Children need to learn how to wash their faces and hands, cut and care for their nails, brush their teeth, blow their noses, comb, braid, and brush their hair.
Each activity is taught to the child step by step in a simple, direct fashion as an adult would perform the job in their own home. No special knowledge or procedure is needed. Simply teach the child what is necessary in daily life. This is illustrated below in the lesson on washing hands.


Tell the child you'd like to show him how to wash his hands. Have the child join you at the sink. It is probably best to show the child how to wash his or her hands as the child would be expected to do so at home.
Show the child how the faucet works and how to get cold, hot, and warm water. Illustrate how to test the temperature of the water so as not to get water too hot or cold. Let the child experiment until he or she gets a temperature which is pleasant for washing hands.
Have the child notice any dirt on his or her hands. Then, have the child moisten his or her hands and take a bar of soap and lather palms, fingers, and backs of hands. Have the child turn off the water anytime he or she is not directly using it to either moisten or rinse his or her hands. Briefly mention that this saves water. Show the child how to rub all parts of the hands - between fingers, wrists, back of hands, as well as palms. Have the child rinse off the soap and see if any dirt remains. If a spot is found, have the child re-apply soap to that spot, rub and then rinse and check again.
When the hands are clean, show the child how to dry his or her hands with a towel. If a paper towel is used, show the child where to dispose of it. If a cloth towel is used, show the child how to fold and replace it on the towel rack.


Show the child how a person normally washes his or her own face. Avoid using a pure soap that would dry out the skin. Have the child watch what he or she is doing in a mirror. Help the child learn to avoid getting water in the eyes. Show the child how to pat his or her face dry.


Children sometimes have a hard time distinguishing between blowing out of their nose and breathing in. They should be shown how to blow gently, how to hold the tissue, and to look into the mirror to see if their nose is clean. When children are little, they don't always notice when their nose is running. The teacher can help them notice. Looking in the mirror can be a check. Then, a tissue should always be convenient so that the child can use it instead of his or her arm or clothes.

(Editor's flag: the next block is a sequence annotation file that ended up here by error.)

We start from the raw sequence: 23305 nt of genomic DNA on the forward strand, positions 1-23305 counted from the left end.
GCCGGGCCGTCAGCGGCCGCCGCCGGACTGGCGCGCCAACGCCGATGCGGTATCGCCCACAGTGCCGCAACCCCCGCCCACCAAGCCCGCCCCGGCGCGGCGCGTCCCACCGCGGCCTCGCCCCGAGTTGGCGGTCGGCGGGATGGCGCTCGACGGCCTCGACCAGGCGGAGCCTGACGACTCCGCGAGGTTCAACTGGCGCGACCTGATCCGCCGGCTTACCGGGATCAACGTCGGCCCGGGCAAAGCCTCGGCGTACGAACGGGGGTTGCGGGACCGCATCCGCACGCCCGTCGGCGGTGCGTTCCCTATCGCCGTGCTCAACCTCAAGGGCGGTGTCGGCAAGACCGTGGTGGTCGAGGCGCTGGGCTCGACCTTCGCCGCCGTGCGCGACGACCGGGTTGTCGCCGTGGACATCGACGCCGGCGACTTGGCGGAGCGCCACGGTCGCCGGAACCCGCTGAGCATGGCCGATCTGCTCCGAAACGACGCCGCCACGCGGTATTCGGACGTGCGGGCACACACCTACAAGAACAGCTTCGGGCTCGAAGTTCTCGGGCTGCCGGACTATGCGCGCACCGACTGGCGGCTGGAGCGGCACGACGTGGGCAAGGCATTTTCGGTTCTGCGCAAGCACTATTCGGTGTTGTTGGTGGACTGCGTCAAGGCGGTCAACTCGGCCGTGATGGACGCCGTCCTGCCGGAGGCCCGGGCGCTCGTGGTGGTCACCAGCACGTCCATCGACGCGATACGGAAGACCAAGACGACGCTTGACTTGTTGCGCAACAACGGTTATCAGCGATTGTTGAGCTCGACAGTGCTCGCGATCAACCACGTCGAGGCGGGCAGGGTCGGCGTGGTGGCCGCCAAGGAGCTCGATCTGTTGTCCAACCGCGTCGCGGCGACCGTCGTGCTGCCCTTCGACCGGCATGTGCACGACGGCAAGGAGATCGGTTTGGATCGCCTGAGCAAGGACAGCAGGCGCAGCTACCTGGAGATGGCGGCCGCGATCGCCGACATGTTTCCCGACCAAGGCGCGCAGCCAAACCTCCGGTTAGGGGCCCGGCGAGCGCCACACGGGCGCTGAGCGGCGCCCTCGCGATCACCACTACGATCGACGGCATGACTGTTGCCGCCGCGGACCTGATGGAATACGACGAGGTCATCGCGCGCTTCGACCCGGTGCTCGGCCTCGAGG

Children need to learn the care of teeth. It is important not to scare or worry the children about tooth decay. It is especially important that they do not fear the dentist. So, the emphasis is on how to take good care of teeth and how the dentist helps. Often local health authorities or a local dentist will supply a tooth brush for each child. Each tooth brush should then be labeled and each child should have his or her own place to keep it.
The emphasis on brushing teeth should be on the best way to brush the teeth to keep the teeth clean and the gums healthy rather than on the good taste of tooth paste. Therefore, in the beginning, anyway, it is probably best to have the children simply brush their teeth with water.
A local nurse, dental hygienist, or dentist is often interested in visiting the classroom or in having the children visit the dentist's office. Sometimes they have a film they like to show. However, with young children, it is probably preferable if the teacher gets the information from the dentist who gives the children short, simple individual lessons when appropriate. Later, the children may enjoy a visit to the dentist's office.
Children will enjoy learning about teeth. They will be interested in pictures which show the different kinds of teeth, the parts of teeth, and the placement of teeth in the mouth.


Children will want to learn how to fix their hair. It is nice if they can each have their own comb or brush to keep and use. They will probably want to try combing and brushing their hair in different ways. The teacher can show them how to hold the comb and brush, how to make parts, and how to comb and brush all sides of the head. Sometimes the children like to comb each other's hair.


Children need to learn how to clip, clean, and file their nails. When appropriate, they can be shown cuticle care.


At home, parents can help children learn to bathe and wash their hair by teaching them early. Children are helped by parents taking the time to show the child how to set the temperature in a shower, work the faucets, soap down, rinse off, keep water off the floor, and hang up towels. A child will need help in checking to see if he or she has soaped down his or her whole body and then has rinsed all the soap off. The child will especially need help in learning how to wash hair without getting water and soap in his or her eyes.
The children should not be expected to just begin doing these things for themselves. The adult should show them step by step. The adult should be there to help. While the child is learning, washing is a project upon which the child and parent work together.

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